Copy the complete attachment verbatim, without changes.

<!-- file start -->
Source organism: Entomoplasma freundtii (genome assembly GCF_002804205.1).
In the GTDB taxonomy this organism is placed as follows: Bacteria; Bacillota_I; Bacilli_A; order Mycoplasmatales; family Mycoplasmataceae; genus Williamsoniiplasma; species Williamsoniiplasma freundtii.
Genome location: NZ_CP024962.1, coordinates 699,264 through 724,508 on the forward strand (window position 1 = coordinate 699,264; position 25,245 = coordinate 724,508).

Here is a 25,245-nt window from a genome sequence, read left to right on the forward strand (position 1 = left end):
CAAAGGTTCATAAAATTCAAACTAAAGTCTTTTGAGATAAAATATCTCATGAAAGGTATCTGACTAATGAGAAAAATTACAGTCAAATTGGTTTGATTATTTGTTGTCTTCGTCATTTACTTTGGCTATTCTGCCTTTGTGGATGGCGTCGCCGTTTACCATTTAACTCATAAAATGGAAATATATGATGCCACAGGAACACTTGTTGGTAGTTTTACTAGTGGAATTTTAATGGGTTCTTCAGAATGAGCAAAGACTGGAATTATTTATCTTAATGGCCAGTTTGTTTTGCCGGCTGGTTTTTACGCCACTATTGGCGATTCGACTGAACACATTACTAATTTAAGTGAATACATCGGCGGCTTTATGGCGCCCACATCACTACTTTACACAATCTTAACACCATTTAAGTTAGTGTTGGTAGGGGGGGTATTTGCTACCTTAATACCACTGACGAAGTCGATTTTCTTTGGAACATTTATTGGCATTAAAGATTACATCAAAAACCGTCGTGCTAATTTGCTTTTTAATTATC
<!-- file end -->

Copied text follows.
Source organism: Entomoplasma freundtii (genome assembly GCF_002804205.1).
In the GTDB taxonomy this organism is placed as follows: Bacteria; Bacillota_I; Bacilli_A; order Mycoplasmatales; family Mycoplasmataceae; genus Williamsoniiplasma; species Williamsoniiplasma freundtii.
Genome location: NZ_CP024962.1, coordinates 699,264 through 724,508 on the forward strand (window position 1 = coordinate 699,264; position 25,245 = coordinate 724,508).

Here is a 25,245-nt window from a genome sequence, read left to right on the forward strand (position 1 = left end):
CAAAGGTTCATAAAATTCAAACTAAAGTCTTTTGAGATAAAATATCTCATGAAAGGTATCTGACTAATGAGAAAAATTACAGTCAAATTGGTTTGATTATTTGTTGTCTTCGTCATTTACTTTGGCTATTCTGCCTTTGTGGATGGCGTCGCCGTTTACCATTTAACTCATAAAATGGAAATATATGATGCCACAGGAACACTTGTTGGTAGTTTTACTAGTGGAATTTTAATGGGTTCTTCAGAATGAGCAAAGACTGGAATTATTTATCTTAATGGCCAGTTTGTTTTGCCGGCTGGTTTTTACGCCACTATTGGCGATTCGACTGAACACATTACTAATTTAAGTGAATACATCGGCGGCTTTATGGCGCCCACATCACTACTTTACACAATCTTAACACCATTTAAGTTAGTGTTGGTAGGGGGGGTATTTGCTACCTTAATACCACTGACGAAGTCGATTTTCTTTGGAACATTTATTGGCATTAAAGATTACATCAAAAACCGTCGTGCTAATTTGCTTTTTAATTATC